Anyway, I was on my way out to get a load of worked up Alabaster sculpting stone and we stopped to fuel up and get some breakfast. Actually it was so my brother could get some breakfast. I had eaten something on my way out so I used this opportunity to jump out and grab a few shots with my Lego.
We were at the Maverik gas station (Adventures First Stop) on the west side of Cedar City and I noticed a small broken down pioneer house right next door. The ceiling had caved in long ago and it looked as if the stone walls and foundation had either sunk several feet – or maybe it was built that way as sort of a fruit cellar… either way it was sunken and sad looking. The wood was rotted and had deep grooves throughout. The grooves matched the size of the tires on Lenny’s bike so it was the perfect setting to get a quick shot. I setup Lenny and got a few great shots in before my brother was back in the truck honking for me. I raced over – repacked my bag and jumped in. Off to load the stone!
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Riding the grooves of an old pioneer house!
Sometimes I feel like Lenny here in this shot. You get in the groove and get set in your ways and it’s difficult to change. These grooves are a bit like ruts in life. When I was a kid, twelve years old or so, I got to practice driving my dads truck on dirt roads west and south of town. One such road had clearly been traversed by a large truck during muddy weather and had carved deep ruts through the road. My father helped me navigate them but on one occasion I dropped down into them. The ruts proved to steer me. It overpowered my ability to grab the wheel and make my own steering decisions. It took quite a bit of effort to climb up the side of the rut and out.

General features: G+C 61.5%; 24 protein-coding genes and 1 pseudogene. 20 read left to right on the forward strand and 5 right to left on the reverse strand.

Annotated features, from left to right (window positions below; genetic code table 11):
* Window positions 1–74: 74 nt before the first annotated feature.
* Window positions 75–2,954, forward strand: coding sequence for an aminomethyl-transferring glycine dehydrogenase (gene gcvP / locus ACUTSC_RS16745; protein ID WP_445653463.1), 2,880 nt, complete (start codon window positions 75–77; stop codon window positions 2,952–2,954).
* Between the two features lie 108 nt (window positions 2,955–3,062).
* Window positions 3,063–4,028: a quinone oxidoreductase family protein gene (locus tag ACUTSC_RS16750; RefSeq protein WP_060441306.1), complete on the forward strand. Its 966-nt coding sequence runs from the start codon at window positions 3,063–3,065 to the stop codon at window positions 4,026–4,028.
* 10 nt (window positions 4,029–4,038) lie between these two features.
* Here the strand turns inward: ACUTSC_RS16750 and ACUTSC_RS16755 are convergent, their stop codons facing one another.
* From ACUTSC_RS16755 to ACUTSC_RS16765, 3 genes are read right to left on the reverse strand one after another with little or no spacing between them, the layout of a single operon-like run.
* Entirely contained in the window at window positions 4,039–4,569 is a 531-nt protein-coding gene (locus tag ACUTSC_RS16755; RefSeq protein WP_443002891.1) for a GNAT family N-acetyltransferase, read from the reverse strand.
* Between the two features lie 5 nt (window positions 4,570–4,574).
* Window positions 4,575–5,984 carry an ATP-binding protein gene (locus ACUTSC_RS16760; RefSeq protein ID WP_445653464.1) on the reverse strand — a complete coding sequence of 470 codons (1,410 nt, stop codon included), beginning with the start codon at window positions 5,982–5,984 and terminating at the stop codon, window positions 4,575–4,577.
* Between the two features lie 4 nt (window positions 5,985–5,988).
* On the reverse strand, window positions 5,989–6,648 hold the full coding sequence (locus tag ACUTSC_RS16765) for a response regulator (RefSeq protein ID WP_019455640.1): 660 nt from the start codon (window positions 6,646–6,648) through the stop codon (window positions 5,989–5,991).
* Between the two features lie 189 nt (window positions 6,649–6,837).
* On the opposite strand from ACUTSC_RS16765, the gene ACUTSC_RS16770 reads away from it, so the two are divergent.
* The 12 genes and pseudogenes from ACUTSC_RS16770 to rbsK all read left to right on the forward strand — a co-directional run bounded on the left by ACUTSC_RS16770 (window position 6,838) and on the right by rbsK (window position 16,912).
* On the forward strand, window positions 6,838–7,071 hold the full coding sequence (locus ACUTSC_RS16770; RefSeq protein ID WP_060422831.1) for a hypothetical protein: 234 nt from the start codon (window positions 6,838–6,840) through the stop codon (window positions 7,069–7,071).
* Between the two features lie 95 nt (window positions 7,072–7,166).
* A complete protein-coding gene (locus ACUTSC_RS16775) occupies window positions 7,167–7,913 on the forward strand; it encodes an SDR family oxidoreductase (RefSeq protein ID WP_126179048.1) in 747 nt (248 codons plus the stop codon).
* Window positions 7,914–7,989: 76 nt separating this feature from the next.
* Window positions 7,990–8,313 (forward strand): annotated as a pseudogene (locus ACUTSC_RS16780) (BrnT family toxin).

Sometimes I feel in my work that I get into ruts. Ruts that either others have created or versions I have created through habit. It is easy to feel like you are working when you are in a rut, but really you are just going with the flow. Some ruts are too deep to get out of and are difficult to change.
I experienced this at a place I worked at in the past doing 3D modeling and design. They had a system that worked but seemed very repetitive. I was given the task to do this repetitive work and it was rather boring. In fact, I nearly fell asleep while doing it. I strove to find new ways to think outside the box and implement new strategies to get the process more automated. In the end though, everyone just kept doing it the way that seemed easier because they knew it.
I also worked for a mining company as the General Manager. My goal was to create systems that made it easy to follow the stone from the mining process to the logistics and processing of the stone. There were five owners, one of which had much more control and say in the company than the others. This owner did not want to change and adapt to new technologies and therefore undermined my ability to manage the company.
I now own my own mining company and I have found that my systems work very well. I do not yet have the assets or cashflow that the other mining company had so many of my new systems are not yet perfected but I know they will work. Even after implementation, I am open to new ideas and technologies. I do not want to be stuck in ruts – especially my own.
Lenny doesn’t stay in ruts long – he’s always changing and looking for new adventures.